Some Guidance on Data Visualization
The importance of developing a solid data visualization skillset cannot be understated. The ability to translate your analysis into an effective visual that others can quickly interpret can be the difference between leaving your audience with meaningful insights and leaving them confused. This sounds like a straightforward task, but many times what makes sense to us isn’t as interpretable to an audience that is further removed from the subject matter. However, there’s some general guidance one can follow to start thinking like your audience and craft more meaningful visuals.
Before you can delve into visual creation, its important to define your strategy. Understanding your purpose in creating the graph or chart will better help guide you through the entire process, while keeping your audience in mind. In the article “Visualizations that Really Work” by Harvard Business Review, the author suggests asking yourself two questions to start thinking visually:
1. Is the information conceptual or data-driven?
2. Am I declaring something or exploring something?
The first question involves understanding if you’re visualizing qualitative vs quantitative information. Think the difference between showing an organizational structure or plotting revenues. The second question involves the purpose behind the activity and will also help determine the audience. If you’re declaring something, you may be giving a formal presentation about your findings. The audience in this case may be more high-level, and therefore require visualizations that are more succinct, and involve less technical jargon. In contrast, exploratory data visualizations help to understand underlying patterns or trends in your data. It may be for yourself during an exploratory data analysis process, or within a small group. This is much more informal, can be more in depth, for a more technical audience.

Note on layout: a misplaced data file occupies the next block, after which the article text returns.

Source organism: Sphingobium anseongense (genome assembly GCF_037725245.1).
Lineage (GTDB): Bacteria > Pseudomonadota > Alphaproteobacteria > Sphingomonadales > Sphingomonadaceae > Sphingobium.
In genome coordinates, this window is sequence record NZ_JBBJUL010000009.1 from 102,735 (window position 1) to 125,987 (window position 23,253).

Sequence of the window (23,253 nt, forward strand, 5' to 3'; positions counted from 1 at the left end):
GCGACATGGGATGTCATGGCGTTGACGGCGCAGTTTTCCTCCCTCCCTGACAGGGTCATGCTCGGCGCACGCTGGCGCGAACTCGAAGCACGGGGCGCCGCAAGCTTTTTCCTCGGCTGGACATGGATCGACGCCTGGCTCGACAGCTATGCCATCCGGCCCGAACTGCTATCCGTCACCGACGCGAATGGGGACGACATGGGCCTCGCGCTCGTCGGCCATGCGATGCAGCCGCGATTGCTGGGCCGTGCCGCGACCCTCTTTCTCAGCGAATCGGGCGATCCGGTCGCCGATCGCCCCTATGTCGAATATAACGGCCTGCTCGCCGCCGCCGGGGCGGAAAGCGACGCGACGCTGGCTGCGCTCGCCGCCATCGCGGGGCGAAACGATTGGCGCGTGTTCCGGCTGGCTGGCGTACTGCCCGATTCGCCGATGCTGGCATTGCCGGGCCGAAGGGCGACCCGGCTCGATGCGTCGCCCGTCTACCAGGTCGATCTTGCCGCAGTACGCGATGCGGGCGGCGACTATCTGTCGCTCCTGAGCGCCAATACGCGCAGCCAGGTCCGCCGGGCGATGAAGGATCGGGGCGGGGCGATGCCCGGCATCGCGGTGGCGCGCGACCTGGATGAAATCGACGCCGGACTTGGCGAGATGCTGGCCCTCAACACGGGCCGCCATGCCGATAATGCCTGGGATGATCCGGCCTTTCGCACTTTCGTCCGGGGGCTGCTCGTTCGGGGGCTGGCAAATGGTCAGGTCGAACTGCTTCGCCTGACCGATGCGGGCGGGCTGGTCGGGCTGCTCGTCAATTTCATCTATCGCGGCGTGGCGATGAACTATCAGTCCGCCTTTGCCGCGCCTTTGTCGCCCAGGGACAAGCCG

In addition to defining your purpose, it’s almost always necessary to put yourself in a “less is more” mindset. It may be tempting to make a visualization more intricate by aggregating analyses, but graphs and charts become confusing quickly. If it takes the audience more than a couple seconds to grasp the idea behind the visual, it’s ineffective and you should try to present the information in a different way.
Hard and Fast Rules
Along with being a bit more strategic in developing a visual mindset, there are some general rules to follow as well. IBM divides charts into categories based on their visual goals. Here’s a quick recap of those groups:
- Trends: Show trends with line charts, area charts, histograms and stream charts. These charts are used to track changes over time, so if there’s a time component to your data, consider using one of these visuals.
- Comparison: Show a comparison between groups with bar charts, bubble charts and radar graphs.
- Part to whole: Show a breakdown of subcategories in a group with pie charts, stacked bar charts, stacked area charts and tree maps.
- Correlations: Correlations can be shown with heatmaps and scatter plots.
- Relationships and Connections: These charts can be used to show hierarchies. Tree diagrams and alluvial diagrams are best for these purposes.
- Maps: Maps are useful when geography is an important factor in the data. These include choropleth maps and connecting lines.
A Few Examples
To end, let’s look at some examples of effective and not-so-effective visualizations:
There are a couple things that could be improved about Visual A. The first is the use of colors, since it’s not immediately clear why there is differentiation in colors between genders but not between age ranges. The percentages also don’t sum to 100, which may be due to some respondents being unsure, but it would be good to specify that or include a third column. The size of the bubbles are also a bit misleading, as they don’t seem to be proportional to the percentages listed.
Visual B is a better implementation of the bubble chart. The colors make more sense, since they are each unique in representing the different movies, and the size and placement of the shapes make it easy to compare production budgets over time.
Visual C has a bit too much going on, and by the time you sift through it, it may have been quicker to just look at the underlying data in a tabular format. One of the goals of a visual is to quickly summarize information, and this chart has a few too many features by looking at three different questions, broken down by political party and approval percentages. The way the percentages are displayed in a box plot format also makes it more difficult to interpret.
Visual D is a better representation of American sentiment regarding troop withdrawal. The percentages are easy to read since they’re in a pie chart format, and the colors also help in quickly determining approval. It also only focuses on one overall question, and then breaks it down by political party, as to not clutter the chart too much.